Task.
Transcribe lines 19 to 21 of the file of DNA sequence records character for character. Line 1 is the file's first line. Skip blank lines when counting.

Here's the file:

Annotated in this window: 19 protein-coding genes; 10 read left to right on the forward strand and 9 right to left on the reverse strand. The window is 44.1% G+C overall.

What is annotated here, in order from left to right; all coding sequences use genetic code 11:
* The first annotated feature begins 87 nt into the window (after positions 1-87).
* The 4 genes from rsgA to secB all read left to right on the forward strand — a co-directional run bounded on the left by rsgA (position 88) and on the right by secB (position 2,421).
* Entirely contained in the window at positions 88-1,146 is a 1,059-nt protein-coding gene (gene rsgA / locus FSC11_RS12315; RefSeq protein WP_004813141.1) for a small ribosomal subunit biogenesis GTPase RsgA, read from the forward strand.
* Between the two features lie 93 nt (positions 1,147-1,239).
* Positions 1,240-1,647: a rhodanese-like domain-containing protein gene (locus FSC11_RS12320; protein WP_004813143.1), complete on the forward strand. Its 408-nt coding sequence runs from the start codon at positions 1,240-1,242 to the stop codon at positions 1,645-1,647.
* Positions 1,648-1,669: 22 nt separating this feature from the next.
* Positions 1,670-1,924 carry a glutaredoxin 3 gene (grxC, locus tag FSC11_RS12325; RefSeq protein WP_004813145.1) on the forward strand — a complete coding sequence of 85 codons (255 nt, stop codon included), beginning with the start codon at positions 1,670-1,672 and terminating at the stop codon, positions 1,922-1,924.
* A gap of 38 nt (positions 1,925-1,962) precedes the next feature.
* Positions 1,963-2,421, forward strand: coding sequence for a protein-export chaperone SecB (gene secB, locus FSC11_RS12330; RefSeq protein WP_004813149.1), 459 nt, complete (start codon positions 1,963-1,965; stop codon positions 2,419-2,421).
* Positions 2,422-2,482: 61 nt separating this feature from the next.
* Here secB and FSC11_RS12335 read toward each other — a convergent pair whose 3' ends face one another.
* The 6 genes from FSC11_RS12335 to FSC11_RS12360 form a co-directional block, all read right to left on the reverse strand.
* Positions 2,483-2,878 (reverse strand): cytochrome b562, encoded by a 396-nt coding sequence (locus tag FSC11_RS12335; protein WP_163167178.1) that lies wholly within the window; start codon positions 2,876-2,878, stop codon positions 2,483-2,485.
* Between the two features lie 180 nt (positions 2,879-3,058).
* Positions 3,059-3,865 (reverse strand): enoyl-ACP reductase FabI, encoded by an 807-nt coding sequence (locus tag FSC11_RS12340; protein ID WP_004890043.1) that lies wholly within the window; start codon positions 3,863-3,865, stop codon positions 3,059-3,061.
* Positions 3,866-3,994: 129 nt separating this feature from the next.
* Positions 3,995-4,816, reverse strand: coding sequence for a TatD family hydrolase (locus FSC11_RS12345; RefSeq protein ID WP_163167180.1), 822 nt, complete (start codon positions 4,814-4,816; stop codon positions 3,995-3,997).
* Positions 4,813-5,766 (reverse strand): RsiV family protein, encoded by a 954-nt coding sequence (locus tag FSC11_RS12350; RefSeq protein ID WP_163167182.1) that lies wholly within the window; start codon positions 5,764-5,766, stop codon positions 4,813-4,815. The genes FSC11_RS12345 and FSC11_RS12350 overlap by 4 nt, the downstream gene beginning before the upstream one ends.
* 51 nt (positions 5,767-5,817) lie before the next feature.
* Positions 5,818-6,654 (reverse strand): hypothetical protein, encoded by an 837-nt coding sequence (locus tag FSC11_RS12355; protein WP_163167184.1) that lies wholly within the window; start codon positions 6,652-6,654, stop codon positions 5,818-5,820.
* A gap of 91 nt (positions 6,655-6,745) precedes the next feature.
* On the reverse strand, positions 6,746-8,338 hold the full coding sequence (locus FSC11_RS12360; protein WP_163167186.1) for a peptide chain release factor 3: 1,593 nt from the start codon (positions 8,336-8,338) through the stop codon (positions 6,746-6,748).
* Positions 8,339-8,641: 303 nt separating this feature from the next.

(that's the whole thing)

* Positions 3,995-4,816, reverse strand: coding sequence for a TatD family hydrolase (locus FSC11_RS12345; RefSeq protein ID WP_163167180.1), 822 nt, complete (start codon positions 4,814-4,816; stop codon positions 3,995-3,997).
* Positions 4,813-5,766 (reverse strand): RsiV family protein, encoded by a 954-nt coding sequence (locus tag FSC11_RS12350; RefSeq protein ID WP_163167182.1) that lies wholly within the window; start codon positions 5,764-5,766, stop codon positions 4,813-4,815. The genes FSC11_RS12345 and FSC11_RS12350 overlap by 4 nt, the downstream gene beginning before the upstream one ends.
* 51 nt (positions 5,767-5,817) lie before the next feature.